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Topics in Language Disorders:
doi: 10.1097/TLD.0b013e31828190c4
From the Editor

From the Editor: On Appreciating the Meaning of Morphology

Section Editor(s): Nelson, Nickola Wolf PhD; Editor

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The author has disclosed that she has no significant relationships with, or financial interest in, any commercial companies pertaining to this article.

Mom, this is a destoppable tank.

Editor's oldest son, at around age 4 years, many years ago

Hypocrisy, hypothesis, hypodermic, hypothalamus, hyposensitive—It is awareness of morphology that allows mature language users to grasp the distinct but relatable meanings of these words, as well as their derivational relatives (e.g., hypocrite, hypocritical) and, in this case, Greek-influenced inflections (e.g., hypotheses). Awareness can exist along a continuum of conscious contemplation. Although language users may not bring their morphological awareness to a level of consciousness on a regular basis, it is morphological knowledge for sure, and awareness perhaps, that allows even novice language users to recognize the meanings of words they may never have heard before and to construct new words when needed to fill a particular communicative purpose. That is what my preschool-age son demonstrated when he constructed the word destoppable to communicate to me the properties of the tank he was preparing to send into pretend battle. He must have had a degree of morphological awareness in his still young language system to know that—able could convert a “verb meaning ‘to do X’ into an adjective meaning ‘capable of having X done to it’” (Pinker, 1994, p. 128), and further, to know that adding the prefix de- could appropriately shift the meaning to indicate a quality of being incapable of having X done to it—hence destoppable. What power has language! Although my son might not have been aware of the processes he used to construct the word he needed to convey his meaning, he certainly was aware of the meaning he intended to convey.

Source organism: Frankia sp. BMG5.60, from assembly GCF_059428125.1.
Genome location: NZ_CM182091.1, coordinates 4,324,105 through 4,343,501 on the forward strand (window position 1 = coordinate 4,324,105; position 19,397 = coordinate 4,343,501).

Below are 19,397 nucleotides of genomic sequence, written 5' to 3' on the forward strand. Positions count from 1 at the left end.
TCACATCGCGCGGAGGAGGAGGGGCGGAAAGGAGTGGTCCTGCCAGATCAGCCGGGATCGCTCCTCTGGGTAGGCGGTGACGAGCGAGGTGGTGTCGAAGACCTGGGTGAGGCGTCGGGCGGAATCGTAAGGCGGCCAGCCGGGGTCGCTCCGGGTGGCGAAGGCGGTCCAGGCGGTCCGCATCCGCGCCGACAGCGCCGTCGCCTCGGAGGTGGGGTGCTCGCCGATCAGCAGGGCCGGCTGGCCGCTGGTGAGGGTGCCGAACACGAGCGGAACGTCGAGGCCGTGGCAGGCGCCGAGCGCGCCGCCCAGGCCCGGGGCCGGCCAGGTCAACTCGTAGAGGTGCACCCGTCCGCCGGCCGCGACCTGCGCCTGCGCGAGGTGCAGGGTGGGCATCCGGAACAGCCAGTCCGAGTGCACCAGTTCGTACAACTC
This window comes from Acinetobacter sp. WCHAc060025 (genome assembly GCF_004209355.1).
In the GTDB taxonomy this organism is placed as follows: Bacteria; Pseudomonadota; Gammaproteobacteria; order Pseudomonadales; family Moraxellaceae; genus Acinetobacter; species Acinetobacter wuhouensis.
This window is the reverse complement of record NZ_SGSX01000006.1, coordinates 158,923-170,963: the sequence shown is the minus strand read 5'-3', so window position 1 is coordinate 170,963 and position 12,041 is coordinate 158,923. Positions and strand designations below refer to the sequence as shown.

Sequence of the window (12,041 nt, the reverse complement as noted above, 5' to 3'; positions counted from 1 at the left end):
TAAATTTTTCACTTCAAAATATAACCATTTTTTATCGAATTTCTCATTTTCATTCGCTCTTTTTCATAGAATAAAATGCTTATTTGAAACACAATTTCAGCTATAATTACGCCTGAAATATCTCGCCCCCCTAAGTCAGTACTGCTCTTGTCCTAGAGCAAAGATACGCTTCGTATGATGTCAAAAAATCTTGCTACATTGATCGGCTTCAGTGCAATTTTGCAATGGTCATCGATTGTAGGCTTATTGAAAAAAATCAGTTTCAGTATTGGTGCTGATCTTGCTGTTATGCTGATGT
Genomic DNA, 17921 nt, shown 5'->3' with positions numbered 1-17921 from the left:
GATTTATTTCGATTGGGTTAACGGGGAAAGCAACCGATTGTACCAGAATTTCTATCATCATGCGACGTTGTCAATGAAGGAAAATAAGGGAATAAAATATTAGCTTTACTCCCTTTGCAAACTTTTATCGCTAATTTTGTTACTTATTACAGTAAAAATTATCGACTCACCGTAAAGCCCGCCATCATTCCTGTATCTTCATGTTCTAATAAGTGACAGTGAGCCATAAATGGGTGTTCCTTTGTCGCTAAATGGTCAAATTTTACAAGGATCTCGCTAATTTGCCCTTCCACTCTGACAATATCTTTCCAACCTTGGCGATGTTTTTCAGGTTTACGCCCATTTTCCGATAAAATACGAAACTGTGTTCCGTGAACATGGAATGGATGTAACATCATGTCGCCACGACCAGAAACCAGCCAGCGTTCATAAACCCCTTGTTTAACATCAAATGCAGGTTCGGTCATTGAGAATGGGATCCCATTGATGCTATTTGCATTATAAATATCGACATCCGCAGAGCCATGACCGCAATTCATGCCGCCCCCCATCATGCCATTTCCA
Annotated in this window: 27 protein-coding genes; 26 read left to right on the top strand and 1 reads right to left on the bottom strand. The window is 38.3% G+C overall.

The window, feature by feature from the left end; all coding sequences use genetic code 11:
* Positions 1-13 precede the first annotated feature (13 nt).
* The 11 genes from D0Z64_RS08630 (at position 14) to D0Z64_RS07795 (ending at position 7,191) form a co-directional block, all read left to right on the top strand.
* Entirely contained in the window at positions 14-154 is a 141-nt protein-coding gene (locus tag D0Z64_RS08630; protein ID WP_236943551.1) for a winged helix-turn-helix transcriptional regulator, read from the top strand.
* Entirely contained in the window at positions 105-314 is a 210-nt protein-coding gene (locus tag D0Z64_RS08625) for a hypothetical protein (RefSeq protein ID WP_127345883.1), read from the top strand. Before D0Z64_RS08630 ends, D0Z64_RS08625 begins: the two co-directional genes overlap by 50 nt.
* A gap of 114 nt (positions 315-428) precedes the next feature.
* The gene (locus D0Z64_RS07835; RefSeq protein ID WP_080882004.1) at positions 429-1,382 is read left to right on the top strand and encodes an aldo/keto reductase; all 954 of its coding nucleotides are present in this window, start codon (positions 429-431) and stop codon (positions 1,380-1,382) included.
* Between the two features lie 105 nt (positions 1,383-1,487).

Awareness implies explicitness and the ability to manipulate components, in this case morphological, but does awareness require consciousness? That was one of the questions in my mind as I reviewed the articles in this issue on morphological awareness that has been brought to life by issue editor Cheryl Smith Gabig.